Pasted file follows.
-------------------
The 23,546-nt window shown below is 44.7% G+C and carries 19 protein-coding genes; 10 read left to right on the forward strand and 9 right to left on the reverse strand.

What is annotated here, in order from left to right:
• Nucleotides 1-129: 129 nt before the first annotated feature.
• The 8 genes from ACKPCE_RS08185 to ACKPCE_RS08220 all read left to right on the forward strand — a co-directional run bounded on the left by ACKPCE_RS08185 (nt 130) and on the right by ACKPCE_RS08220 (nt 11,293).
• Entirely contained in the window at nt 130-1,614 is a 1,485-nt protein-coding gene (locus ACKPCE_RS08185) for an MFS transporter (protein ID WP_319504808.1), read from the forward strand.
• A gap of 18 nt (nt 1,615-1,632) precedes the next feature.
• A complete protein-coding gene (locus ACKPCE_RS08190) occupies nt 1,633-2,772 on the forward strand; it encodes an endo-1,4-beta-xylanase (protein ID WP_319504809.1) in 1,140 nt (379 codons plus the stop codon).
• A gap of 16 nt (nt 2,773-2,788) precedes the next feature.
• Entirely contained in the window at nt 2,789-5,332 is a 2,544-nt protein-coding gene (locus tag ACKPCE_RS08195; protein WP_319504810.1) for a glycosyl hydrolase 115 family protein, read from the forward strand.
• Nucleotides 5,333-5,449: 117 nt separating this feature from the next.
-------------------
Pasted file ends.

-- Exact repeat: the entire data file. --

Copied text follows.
The 23,546-nt window shown below is 44.7% G+C and carries 19 protein-coding genes; 10 read left to right on the forward strand and 9 right to left on the reverse strand.

What is annotated here, in order from left to right:
• Nucleotides 1-129: 129 nt before the first annotated feature.
• The 8 genes from ACKPCE_RS08185 to ACKPCE_RS08220 all read left to right on the forward strand — a co-directional run bounded on the left by ACKPCE_RS08185 (nt 130) and on the right by ACKPCE_RS08220 (nt 11,293).
• Entirely contained in the window at nt 130-1,614 is a 1,485-nt protein-coding gene (locus ACKPCE_RS08185) for an MFS transporter (protein ID WP_319504808.1), read from the forward strand.
• A gap of 18 nt (nt 1,615-1,632) precedes the next feature.
• A complete protein-coding gene (locus ACKPCE_RS08190) occupies nt 1,633-2,772 on the forward strand; it encodes an endo-1,4-beta-xylanase (protein ID WP_319504809.1) in 1,140 nt (379 codons plus the stop codon).
• A gap of 16 nt (nt 2,773-2,788) precedes the next feature.
• Entirely contained in the window at nt 2,789-5,332 is a 2,544-nt protein-coding gene (locus tag ACKPCE_RS08195; protein WP_319504810.1) for a glycosyl hydrolase 115 family protein, read from the forward strand.
• Nucleotides 5,333-5,449: 117 nt separating this feature from the next.